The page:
You can't have good intelligence without good people, period.

MR. TENET: Mr. Chairman, I think it's true --

SEN. GRAHAM: Mr. Director.

MR. TENET: -- I think it's true of all of us, between 30 -- by the year 2005, between 30 and 40 percent of the men and women of CIA will have been there for five years or less. We're about to overhaul the entire compensation and rewards system to reflect on keeping the best and the brightest and retaining expertise. But at the end of the day, people matter, and expertise, as is embodied in our counter- terrorism center and knowledge of the target, can never be replaced.

SEN. SHELBY: We can help, and we will help. Thank you, Mr. Chairman.

SEN. GRAHAM: Senator Roberts.

SEN. PAT ROBERTS (R-KS): Yes, thank you, Mr. Chairman. There has been a nationwide alert, from time to time, the law enforcement agencies and the private sector to prepare for the possibility of attacks against the critical infrastructure facilities. I know you've had some sit-downs with the Department of Agriculture. When we asked the so-called experts in Emerging Threats Subcommittee in the Armed Services Committee, What keeps you up at night?, they would refer to bioterrorism; cyber attacks; chemical warfare; a weapon of mass destruction; i.e. the dirty bomb that you referred to; their use of explosives. But you can list about 100 things, and they'll probably do 101, because that's the definition of a terrorist.

We've had a discussion about the possibility of anybody conducting what I call agri-terrorism, or an attack on our food supply, food security. I know when we asked the FBI, what?, two, three years ago about the risk and the chance, the risk was very high in terms of chaotic results all throughout the country not only in farm country from an economic standpoint, but the specter of having the National Guard, you know, handing out your food supplies to people who are trying to hoard food.

My question to you is, where is that in your status of worries? And what terrorist groups are the likeliest to conduct such operations?

MR. TENET: Well, sir, first, I met with the secretary of Agriculture last week to discuss this, to discuss a tighter relationship between us in working through this. But one of the things that we're learning, and we'll talk a bit about it more in closed session today, is the BW piece of this seems to be more advanced than anything else, and the focus on pathogens and the development of different strains of diseases. If you think about what they will try to do to us, this al Qaeda/Sunni network, psychological disruption, eat away at the fabric of your people, make it difficult to detect, and when you think about agri-terrorism, the food process, all those things, this is something we have to get ahead of. This is something we need to think through a lot harder, because there is vulnerability.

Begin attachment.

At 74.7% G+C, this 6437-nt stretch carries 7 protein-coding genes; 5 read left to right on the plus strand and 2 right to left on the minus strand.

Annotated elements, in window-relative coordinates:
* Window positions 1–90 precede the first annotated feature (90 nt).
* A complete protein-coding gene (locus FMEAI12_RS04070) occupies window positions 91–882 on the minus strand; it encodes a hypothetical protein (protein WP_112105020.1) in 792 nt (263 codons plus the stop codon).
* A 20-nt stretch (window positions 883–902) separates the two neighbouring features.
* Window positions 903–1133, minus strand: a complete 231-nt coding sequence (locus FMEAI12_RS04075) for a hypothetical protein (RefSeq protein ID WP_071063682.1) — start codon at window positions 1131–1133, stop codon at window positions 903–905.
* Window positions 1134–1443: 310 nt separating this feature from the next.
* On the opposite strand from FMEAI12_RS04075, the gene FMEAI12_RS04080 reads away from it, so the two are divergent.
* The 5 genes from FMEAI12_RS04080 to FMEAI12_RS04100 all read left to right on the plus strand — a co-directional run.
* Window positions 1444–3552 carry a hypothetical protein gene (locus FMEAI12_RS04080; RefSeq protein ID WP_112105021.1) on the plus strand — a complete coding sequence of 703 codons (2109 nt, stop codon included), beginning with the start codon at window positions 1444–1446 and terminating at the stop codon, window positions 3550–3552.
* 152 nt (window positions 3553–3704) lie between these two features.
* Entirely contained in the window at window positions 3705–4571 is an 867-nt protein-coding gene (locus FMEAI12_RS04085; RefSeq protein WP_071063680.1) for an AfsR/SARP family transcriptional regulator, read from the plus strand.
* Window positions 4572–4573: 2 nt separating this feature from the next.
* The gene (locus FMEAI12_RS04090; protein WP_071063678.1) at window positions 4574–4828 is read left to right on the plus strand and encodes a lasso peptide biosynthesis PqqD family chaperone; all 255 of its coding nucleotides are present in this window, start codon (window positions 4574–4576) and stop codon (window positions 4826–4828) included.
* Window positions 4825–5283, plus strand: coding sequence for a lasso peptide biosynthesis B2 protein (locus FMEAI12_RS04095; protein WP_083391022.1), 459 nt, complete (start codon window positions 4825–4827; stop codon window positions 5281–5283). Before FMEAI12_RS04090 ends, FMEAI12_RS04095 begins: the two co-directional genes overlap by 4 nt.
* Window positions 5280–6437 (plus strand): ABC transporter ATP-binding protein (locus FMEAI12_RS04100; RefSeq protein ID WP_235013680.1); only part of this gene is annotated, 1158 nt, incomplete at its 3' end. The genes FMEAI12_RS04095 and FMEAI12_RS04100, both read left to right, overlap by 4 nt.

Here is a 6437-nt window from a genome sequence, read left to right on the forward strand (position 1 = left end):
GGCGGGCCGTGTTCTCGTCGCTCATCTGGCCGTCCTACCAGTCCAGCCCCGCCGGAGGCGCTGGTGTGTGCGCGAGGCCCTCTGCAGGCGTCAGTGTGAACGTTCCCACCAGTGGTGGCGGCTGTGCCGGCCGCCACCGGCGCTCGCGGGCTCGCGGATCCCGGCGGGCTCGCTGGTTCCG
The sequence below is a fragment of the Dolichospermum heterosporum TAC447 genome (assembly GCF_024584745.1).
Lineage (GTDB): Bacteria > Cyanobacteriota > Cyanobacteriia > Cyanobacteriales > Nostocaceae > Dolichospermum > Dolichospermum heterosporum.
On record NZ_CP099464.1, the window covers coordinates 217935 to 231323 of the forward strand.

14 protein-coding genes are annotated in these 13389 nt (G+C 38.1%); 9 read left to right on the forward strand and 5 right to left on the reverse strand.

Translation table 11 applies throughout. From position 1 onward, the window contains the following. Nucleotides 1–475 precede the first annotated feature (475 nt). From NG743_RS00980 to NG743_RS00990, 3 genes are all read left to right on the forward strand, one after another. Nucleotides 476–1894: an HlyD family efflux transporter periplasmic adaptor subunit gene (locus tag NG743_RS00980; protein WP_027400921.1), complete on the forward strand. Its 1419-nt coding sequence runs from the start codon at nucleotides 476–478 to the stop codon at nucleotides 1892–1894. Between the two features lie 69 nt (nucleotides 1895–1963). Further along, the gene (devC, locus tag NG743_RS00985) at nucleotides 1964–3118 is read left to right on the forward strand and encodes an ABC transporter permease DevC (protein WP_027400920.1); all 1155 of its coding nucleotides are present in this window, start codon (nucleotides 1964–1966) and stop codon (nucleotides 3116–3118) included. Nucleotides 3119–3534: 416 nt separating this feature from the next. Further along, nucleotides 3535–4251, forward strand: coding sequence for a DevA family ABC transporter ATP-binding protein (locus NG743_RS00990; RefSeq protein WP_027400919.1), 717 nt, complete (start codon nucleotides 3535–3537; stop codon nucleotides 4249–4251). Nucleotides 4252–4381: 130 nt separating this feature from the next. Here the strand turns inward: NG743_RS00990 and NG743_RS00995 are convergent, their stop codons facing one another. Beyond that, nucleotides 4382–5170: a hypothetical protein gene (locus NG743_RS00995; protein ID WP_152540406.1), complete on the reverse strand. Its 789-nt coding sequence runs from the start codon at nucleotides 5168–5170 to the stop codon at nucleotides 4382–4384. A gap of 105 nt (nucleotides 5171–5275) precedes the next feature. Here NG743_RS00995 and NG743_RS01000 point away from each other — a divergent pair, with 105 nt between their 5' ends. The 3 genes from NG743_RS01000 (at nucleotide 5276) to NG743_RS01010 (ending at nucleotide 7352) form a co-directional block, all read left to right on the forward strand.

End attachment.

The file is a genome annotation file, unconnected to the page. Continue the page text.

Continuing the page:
Now, how you quantify it at this moment is -- I don't have an ability to quantify it, but you do know that you better get ahead of it now, because of the way they exploit vulnerabilities.

SEN. ROBERTS: I've said that to Tom Ridge and others. It is so easy to do. And I think the results would be absolutely catastrophic.

Let me ask you another question on assessment of the threat to the United States and our own hemisphere. If there's one area that really represents problems to the daily life and pocketbooks of Americans in regards to drugs, in regards to immigration, in regards to border safety, in regards to energy -- because Mexico, and also Venezuela do supply a great majority of our energy, not to mention trade -- it is Latin and Central America, or what we refer to to the 31 countries of the Southern Command.

I'm very worried about that, more particularly in regards to Venezuela and a fellow name Hugo Chavez, who I think could be another Castro.

I would appreciate your assessment. You do that on page 21 of your testimony. If you could underscore that a little bit, of the threat to the U.S. within our own hemisphere, and are there organized terrorist cells in Central and South America that could carry out attacks against our country, such as 9/11?

MR. TENET: Sir, obviously, Venezuela is important because they're the third-largest supplier of petroleum. I would say that Mr. Chavez -- and the State Department may say this -- probably doesn't have the interests of the United States at heart. And -- but at the same time, there is a deterioration in the economic and general conditions in that country that he's responsible for. So I think he's a tough actor for us.

(To colleagues) And maybe you want to say some more about that.

MR. FORD: Well, it seems to me -- and I'm not an expert on Chavez or South America -- but when you can't solve your basic, fundamental economic problems, that Venezuela faces, with the natural resources that it has available, you've got to blame somebody. And I think that he's found that it's easier and more politically correct for him in Venezuela to blame us.

SEN. ROBERTS: Well, that's what Castro does.

MR. FORD: That's right. And he also -- that's why he joins with Castro in several occasions in voicing concerns about the U.S. That doesn't bother me so much as long as it's just words. But there are also indications that he is sympathetic and helpful to the FARC in Colombia and various other groups. So that I'm sure that all of us are going to be watching very closely to see what goes on in Venezuela and with President Chavez in particular.